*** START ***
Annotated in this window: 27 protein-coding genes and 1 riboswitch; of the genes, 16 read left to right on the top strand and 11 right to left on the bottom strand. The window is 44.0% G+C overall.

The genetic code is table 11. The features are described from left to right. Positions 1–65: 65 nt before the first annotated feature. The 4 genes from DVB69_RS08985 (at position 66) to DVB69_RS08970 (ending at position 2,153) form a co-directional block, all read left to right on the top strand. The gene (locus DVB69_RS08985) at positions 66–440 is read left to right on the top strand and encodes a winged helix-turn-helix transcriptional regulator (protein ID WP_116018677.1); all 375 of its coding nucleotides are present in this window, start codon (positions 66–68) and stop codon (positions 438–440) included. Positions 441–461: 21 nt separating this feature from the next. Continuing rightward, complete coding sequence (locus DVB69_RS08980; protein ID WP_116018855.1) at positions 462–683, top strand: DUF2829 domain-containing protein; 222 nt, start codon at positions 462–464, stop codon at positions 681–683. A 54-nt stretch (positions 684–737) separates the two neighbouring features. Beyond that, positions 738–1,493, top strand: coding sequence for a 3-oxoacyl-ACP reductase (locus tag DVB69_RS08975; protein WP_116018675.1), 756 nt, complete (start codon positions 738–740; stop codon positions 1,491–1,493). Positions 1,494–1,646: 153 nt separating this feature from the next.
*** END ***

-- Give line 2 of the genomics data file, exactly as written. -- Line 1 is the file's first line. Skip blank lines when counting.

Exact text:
The genetic code is table 11. The features are described from left to right. Positions 1–65: 65 nt before the first annotated feature. The 4 genes from DVB69_RS08985 (at position 66) to DVB69_RS08970 (ending at position 2,153) form a co-directional block, all read left to right on the top strand. The gene (locus DVB69_RS08985) at positions 66–440 is read left to right on the top strand and encodes a winged helix-turn-helix transcriptional regulator (protein ID WP_116018677.1); all 375 of its coding nucleotides are present in this window, start codon (positions 66–68) and stop codon (positions 438–440) included. Positions 441–461: 21 nt separating this feature from the next. Continuing rightward, complete coding sequence (locus DVB69_RS08980; protein ID WP_116018855.1) at positions 462–683, top strand: DUF2829 domain-containing protein; 222 nt, start codon at positions 462–464, stop codon at positions 681–683. A 54-nt stretch (positions 684–737) separates the two neighbouring features. Beyond that, positions 738–1,493, top strand: coding sequence for a 3-oxoacyl-ACP reductase (locus tag DVB69_RS08975; protein WP_116018675.1), 756 nt, complete (start codon positions 738–740; stop codon positions 1,491–1,493). Positions 1,494–1,646: 153 nt separating this feature from the next.